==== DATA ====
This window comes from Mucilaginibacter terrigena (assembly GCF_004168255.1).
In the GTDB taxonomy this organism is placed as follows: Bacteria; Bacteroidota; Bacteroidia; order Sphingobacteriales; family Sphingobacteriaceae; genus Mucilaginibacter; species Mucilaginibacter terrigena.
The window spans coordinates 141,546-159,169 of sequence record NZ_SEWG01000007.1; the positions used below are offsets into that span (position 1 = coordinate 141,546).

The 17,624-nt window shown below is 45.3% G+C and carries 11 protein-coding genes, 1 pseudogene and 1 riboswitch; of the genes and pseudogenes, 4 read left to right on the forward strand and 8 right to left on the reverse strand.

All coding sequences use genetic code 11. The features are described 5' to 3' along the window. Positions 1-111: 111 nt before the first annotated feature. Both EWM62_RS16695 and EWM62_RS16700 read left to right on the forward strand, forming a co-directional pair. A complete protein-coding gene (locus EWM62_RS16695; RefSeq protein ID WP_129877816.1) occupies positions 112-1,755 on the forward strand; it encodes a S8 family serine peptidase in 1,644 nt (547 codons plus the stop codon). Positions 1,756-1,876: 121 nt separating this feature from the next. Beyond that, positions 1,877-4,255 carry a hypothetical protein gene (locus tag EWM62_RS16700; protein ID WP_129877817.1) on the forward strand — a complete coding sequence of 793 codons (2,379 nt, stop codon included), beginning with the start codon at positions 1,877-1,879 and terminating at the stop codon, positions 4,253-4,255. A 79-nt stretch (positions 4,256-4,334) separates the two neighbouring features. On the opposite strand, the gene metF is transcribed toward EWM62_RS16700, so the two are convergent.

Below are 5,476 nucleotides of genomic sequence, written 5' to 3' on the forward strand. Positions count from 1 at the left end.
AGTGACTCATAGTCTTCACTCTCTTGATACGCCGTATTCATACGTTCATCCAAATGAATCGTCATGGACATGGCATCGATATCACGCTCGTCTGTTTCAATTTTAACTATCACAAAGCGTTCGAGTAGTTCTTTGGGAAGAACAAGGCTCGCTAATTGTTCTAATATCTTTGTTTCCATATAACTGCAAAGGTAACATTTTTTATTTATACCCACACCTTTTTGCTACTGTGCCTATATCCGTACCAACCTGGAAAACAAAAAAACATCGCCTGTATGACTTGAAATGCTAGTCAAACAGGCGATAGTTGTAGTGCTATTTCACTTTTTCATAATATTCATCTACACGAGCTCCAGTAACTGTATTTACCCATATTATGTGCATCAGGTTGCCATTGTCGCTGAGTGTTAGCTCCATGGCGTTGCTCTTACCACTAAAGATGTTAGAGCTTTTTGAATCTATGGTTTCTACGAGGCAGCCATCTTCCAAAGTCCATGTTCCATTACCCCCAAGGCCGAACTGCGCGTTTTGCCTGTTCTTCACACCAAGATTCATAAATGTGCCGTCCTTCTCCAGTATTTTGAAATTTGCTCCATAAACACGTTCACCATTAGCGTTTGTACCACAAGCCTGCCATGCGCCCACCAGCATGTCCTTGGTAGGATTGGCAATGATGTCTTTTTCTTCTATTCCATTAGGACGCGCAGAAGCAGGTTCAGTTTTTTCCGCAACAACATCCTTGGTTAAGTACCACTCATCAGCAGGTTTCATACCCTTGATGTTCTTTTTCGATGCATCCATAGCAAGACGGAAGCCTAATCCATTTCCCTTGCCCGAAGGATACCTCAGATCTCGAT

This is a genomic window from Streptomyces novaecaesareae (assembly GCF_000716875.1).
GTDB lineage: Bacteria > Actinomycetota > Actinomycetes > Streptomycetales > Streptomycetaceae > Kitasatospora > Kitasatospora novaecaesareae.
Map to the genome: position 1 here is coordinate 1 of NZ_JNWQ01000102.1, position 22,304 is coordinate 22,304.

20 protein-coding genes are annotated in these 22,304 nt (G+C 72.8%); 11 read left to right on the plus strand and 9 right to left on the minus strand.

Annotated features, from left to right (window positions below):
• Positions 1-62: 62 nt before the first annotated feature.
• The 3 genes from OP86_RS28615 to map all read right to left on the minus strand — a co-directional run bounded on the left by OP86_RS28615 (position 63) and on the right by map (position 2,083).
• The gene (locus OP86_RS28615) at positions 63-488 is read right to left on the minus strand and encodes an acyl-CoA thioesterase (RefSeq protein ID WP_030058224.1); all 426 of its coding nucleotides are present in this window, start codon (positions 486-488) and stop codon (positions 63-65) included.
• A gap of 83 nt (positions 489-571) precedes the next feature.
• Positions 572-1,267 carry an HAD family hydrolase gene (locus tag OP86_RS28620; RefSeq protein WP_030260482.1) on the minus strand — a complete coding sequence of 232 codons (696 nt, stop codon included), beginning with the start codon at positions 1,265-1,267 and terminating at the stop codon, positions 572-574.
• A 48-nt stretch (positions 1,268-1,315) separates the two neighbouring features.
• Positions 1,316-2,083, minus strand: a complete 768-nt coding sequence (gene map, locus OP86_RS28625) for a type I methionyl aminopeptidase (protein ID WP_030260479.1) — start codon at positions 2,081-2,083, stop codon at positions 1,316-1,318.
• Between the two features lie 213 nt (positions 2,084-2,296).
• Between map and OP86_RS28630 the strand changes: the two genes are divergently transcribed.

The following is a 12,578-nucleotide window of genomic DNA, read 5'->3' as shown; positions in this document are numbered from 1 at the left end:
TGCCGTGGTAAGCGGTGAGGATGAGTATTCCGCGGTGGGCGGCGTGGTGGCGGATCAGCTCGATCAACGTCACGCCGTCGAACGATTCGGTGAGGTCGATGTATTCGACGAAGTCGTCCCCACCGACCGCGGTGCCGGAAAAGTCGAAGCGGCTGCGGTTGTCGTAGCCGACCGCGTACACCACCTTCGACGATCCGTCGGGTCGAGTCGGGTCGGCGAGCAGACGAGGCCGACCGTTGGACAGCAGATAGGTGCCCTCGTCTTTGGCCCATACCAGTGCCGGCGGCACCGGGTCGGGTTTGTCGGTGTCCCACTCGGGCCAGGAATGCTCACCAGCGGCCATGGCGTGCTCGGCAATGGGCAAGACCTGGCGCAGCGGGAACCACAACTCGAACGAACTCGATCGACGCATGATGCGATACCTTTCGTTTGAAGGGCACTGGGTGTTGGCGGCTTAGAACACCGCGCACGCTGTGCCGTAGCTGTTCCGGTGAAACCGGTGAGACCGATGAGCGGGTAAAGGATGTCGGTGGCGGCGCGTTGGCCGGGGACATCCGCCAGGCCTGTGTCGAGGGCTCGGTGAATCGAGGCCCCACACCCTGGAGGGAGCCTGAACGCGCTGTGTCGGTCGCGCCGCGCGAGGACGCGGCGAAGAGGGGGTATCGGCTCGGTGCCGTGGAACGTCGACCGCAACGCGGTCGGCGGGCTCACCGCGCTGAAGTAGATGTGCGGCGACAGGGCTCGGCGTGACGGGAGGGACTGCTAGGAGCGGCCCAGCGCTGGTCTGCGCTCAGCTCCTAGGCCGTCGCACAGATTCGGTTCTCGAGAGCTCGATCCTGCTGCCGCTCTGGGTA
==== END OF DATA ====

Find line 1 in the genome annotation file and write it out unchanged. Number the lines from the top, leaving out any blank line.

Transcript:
This window comes from Mucilaginibacter terrigena (assembly GCF_004168255.1).